He was awarded a Bachelor of Arts degree from Reed College, a Doctorate from the University of Iowa, and a medical degree from Stanford University. After a surgery internship at New York University and Bellevue Medical Center, he joined the neurosurgery department at NYU, where he became director of neurosurgery research. In 1997, he was recruited to establish a world-class neuroscience research center at Rutgers, The State University of New Jersey.

Dr. Young is in high demand as a speaker at scientific conferences throughout the world and when media are in need of expert knowledge. He has appeared on 20/20 with Barbara Walters and Christopher Reeve, Today Show with Katie Couric, 48 Hours, Fox News, and CNN with Jeff Greenfield. His work was featured in a LIFE magazine special edition, USA Today, and innumerable national and international news and print publications. Some of his many honors include: NIH Jacob Javits Neuroscience Award, Wakeman Award, Tall Texan Award, “Cure” Award, Trustees Award for Excellence in Research, Asian American Achievement Award, Douglass Medal for work with the advancement of young women in the sciences, and Elizabeth M. Boggs Award for service to the disability community. He was the first researcher elected to the Spinal Cord Injury Hall of Fame. Dr. Young received The Hope Award – A Salute to Research Innovation, the New Jersey Educator of the Year Award, the Caring Heart Award, and the Motolinsky Foundation Distinguished Citizen Award. He was also selected as the McGowen Distinguished Lecturer. Recently, BioNJ recognized Dr. Young’s unique contributions by presenting him with its Patient Advocacy Award. In 2006, the Richard H. Shindell Chair in Neuroscience was established at Rutgers University, and Dr. Young was named as the first person to hold that chair. In an issue devoted to cutting edge work in science and medicine, TIME magazine named Dr. Young as “America’s Best” in spinal cord injury research.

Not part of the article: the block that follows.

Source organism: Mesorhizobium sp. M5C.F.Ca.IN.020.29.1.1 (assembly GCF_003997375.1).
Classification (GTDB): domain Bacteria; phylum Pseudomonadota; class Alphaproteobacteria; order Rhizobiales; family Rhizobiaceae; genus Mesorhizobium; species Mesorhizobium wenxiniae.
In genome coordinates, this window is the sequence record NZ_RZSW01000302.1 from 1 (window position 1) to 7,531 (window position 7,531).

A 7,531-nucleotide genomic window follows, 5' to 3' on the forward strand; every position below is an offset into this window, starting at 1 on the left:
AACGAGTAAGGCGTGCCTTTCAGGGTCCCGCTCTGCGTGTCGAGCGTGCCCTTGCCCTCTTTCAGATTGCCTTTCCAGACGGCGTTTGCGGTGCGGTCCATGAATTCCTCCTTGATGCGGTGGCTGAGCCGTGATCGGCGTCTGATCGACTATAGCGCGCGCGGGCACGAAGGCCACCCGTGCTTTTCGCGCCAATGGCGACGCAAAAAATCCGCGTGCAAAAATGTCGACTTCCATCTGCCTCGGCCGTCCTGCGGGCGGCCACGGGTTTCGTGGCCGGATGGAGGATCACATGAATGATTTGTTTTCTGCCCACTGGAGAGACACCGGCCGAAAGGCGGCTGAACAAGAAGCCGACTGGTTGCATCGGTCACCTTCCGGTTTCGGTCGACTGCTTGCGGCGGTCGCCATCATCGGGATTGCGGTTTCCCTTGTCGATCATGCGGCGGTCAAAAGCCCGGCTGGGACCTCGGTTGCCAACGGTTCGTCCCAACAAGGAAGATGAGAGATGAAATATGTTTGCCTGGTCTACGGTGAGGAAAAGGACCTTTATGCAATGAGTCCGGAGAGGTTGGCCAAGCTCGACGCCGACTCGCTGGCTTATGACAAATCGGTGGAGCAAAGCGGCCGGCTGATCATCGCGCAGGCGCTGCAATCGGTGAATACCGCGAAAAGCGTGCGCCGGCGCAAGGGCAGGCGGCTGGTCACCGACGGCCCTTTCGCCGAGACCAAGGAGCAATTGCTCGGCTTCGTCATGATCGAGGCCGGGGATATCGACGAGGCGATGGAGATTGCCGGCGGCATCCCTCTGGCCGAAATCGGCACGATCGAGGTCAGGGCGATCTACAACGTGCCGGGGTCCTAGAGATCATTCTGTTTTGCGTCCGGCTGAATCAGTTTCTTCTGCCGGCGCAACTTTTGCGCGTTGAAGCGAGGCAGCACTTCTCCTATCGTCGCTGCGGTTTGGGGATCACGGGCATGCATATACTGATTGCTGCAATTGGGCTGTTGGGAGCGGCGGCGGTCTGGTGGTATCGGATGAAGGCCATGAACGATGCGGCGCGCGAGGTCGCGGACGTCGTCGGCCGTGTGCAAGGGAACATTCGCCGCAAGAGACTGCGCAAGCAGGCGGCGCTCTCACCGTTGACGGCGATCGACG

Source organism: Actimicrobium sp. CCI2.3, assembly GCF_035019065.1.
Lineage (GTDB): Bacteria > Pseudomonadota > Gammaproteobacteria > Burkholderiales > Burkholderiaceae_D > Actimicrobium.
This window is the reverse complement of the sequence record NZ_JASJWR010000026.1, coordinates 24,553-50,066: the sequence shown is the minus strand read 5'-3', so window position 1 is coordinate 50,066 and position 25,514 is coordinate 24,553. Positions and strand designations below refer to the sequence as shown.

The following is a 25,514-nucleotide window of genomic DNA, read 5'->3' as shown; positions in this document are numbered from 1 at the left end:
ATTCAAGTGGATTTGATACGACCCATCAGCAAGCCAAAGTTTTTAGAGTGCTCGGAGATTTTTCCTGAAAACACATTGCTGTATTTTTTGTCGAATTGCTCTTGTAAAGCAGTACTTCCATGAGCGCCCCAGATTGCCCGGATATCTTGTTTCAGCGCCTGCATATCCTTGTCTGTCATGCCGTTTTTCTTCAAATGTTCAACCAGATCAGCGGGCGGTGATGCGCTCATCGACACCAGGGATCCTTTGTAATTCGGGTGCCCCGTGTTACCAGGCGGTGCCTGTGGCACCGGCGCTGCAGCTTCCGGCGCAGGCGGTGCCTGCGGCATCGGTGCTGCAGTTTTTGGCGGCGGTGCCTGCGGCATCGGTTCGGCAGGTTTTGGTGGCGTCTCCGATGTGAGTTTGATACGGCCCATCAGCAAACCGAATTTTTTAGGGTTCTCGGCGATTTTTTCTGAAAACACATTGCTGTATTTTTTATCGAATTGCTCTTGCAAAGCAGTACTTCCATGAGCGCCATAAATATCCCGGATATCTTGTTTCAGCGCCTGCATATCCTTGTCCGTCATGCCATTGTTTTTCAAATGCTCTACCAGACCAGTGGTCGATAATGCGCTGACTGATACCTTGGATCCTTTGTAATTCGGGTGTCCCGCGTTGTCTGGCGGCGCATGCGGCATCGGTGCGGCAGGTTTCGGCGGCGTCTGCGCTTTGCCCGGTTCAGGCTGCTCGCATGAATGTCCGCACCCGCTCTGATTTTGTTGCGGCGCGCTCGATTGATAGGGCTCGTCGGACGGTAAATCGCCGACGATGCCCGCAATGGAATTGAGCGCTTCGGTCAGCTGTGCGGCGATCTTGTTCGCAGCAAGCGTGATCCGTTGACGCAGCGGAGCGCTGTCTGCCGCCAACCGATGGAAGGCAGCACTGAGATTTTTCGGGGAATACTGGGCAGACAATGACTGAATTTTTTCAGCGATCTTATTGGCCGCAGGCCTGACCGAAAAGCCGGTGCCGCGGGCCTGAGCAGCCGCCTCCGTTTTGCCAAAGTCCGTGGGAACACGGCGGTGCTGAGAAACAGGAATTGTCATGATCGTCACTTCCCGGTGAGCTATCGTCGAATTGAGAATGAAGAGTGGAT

An exclusive presentation brought to you by Mediware Information Systems and Save the Cord Foundation.

We look forward to seeing you in Orlando! For questions about registering for this event, contact (913) 307-1015 or grace.godsey@mediware.com